RARE Daily

Intellia Presents Preclinical Proof of Concept for CRISPR-Based in Vivo Editing

March 11, 2021

Rare Daily Staff

Intellia Therapeutics said it presented preclinical data that provides a proof-of-concept for non-viral genome editing of bone marrow and hematopoietic stem cells in mice, a first demonstration of systemic in vivo genome editing in tissue outside the liver using its proprietary non-viral delivery platform.

Gene editing of hematopoietic stem cells (HSCs) in vivo via a non-viral delivery system offers the potential to transform the treatment of sickle cell disease (SCD) and other inherited blood disorders by overcoming the complexity and safety risks of ex vivo approaches.

Sickle cell disease is caused by a mutation in the beta globin gene that leads to sickling of red blood cells and clotting in small arteries. The disease is characterized by severe pain and multi-organ injury, including in the brain, heart, lungs, kidneys and joints, with greatly reduced life expectancy and quality of life. Standard of care therapies include hydroxyurea and frequent RBC transfusions from healthy donors. Allogenic hematopoietic stem cell transplantation is reserved as a last resort for severely affected patients, though is limited by associated morbidities, high cost, and the need for specialized clinical care, and is generally not accessible to patients in countries with limited healthcare resources.

The company said an in vivo gene editing strategy, in which CRISPR/Cas9 is delivered systemically as a treatment into patients, could greatly reduce the risk, cost, and barriers to treatment associated with ex vivo genomic modification of HSCs. Such an approach could provide a one-time, curative treatment option for patients worldwide who are suffering from SCD. The company presented the data at the Keystone eSymposium: Precision Engineering of the Genome, Epigenome and Transcriptome, which was held virtually.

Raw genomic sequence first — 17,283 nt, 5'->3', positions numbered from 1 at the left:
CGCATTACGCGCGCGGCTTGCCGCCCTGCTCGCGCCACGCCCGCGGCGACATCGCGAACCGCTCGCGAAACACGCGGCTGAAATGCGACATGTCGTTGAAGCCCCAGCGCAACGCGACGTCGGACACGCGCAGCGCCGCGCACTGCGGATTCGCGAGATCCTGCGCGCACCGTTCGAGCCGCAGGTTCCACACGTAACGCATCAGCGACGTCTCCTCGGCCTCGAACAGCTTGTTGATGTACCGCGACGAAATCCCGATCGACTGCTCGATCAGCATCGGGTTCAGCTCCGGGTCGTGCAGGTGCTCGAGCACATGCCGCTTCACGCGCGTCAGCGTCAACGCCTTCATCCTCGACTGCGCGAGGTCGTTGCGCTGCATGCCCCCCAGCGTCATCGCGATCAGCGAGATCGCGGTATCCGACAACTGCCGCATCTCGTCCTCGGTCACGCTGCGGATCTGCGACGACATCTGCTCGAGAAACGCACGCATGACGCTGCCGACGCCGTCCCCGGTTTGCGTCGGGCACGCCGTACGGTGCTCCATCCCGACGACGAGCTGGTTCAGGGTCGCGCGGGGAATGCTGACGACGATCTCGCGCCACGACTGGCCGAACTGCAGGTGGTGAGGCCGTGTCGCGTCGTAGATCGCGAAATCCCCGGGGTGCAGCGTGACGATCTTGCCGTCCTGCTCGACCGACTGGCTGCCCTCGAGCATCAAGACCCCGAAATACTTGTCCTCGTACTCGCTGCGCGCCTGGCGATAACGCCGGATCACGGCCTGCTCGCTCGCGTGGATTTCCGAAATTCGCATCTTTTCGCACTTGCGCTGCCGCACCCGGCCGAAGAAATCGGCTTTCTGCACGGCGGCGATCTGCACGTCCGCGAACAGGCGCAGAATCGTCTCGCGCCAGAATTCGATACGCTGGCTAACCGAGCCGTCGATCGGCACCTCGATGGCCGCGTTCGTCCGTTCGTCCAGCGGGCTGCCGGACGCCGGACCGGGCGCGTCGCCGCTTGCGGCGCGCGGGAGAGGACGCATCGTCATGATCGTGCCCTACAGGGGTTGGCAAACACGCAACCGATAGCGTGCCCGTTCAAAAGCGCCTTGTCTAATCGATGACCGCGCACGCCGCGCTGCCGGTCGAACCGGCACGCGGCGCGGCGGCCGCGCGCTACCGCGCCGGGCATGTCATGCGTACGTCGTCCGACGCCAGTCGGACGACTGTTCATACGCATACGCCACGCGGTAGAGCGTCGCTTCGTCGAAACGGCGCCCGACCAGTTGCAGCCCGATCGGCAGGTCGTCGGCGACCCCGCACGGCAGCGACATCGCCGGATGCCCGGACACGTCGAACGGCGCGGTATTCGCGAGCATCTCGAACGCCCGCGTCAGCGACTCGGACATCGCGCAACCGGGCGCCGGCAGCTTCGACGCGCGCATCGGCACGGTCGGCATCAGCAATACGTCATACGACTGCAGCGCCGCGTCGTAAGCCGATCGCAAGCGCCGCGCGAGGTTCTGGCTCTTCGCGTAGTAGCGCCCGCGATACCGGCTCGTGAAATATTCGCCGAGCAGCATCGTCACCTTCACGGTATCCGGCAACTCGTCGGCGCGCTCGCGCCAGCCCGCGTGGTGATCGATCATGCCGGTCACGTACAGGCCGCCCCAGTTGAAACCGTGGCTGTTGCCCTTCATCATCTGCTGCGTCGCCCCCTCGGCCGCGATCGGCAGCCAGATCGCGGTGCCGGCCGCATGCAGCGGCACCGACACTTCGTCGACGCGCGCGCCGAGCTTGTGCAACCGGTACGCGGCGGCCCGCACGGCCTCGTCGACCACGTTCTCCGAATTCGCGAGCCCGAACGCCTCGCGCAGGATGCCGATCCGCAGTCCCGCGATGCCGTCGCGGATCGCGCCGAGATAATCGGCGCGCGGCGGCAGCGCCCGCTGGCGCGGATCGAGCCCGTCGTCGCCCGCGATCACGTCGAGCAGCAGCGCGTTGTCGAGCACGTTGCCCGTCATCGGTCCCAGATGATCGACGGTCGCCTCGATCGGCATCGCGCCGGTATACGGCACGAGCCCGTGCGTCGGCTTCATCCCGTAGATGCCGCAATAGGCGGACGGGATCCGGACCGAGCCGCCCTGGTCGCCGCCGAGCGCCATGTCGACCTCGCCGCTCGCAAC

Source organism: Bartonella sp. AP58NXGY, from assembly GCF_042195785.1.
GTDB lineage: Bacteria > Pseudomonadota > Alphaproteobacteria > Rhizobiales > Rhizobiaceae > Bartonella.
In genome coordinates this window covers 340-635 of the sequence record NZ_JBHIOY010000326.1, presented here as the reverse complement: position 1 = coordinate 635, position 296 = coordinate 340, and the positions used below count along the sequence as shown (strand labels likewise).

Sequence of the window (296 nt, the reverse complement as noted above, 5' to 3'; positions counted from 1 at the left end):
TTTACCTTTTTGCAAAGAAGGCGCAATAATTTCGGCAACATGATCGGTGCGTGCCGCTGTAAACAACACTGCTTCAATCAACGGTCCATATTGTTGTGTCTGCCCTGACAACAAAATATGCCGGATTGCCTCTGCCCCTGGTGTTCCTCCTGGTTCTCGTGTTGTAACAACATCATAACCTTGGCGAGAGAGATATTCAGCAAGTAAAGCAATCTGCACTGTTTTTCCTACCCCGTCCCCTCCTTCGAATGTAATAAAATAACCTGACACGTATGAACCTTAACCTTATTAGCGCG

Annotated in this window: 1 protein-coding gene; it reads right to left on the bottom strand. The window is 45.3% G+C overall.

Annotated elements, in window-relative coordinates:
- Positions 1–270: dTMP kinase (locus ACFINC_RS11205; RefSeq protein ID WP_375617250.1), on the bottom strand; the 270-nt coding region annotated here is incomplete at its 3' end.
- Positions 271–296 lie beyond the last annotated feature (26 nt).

While CRISPR/Cas9-based genome editing is well suited to the treatment of hereditary blood disorders, such as SCD, the requirement for ex vivo manipulation of HSCs and toxic myeloablative transplantation regimens are significant barriers to widespread adoption of this approach.

Intellia’s non-viral delivery platform enables systemic administration of CRISPR/Cas9 to disease-relevant tissues through the use of lipid nanoparticles (LNPs). The study showed the LNPs enabled transient and well-tolerated delivery of CRISPR/Cas9 to murine and human hematopoietic stem and progenitor cells in mice.

Dose-dependent editing was seen in whole bone marrow as well as HSPCs, with editing levels in hematopoietic stem cells found to be durable for more than one year after a single LNP administration.

The scientists found that editing increased upon repeat LNP administration, which opens the potential for a “treat-to-target” approach.

Intellia is currently building upon this preclinical work, towards a potential cure for SCD, with a grant from the Bill & Melinda Gates Foundation.

“This new data supports the possibility of delivering a safer solution to treat blood disorders, including sickle cell disease, by avoiding the need for bone marrow transplantation,” said John Leonard, president and CEO of Intellia. “We’ve demonstrated we can expand our in vivo capabilities originally designed for liver applications to other tissues and achieve therapeutically meaningful levels of gene editing, reinforcing the promise of Intellia’s modular platform to transform the lives of people living with genetic diseases.”

Photo: John Leonard, president and CEO of Intellia


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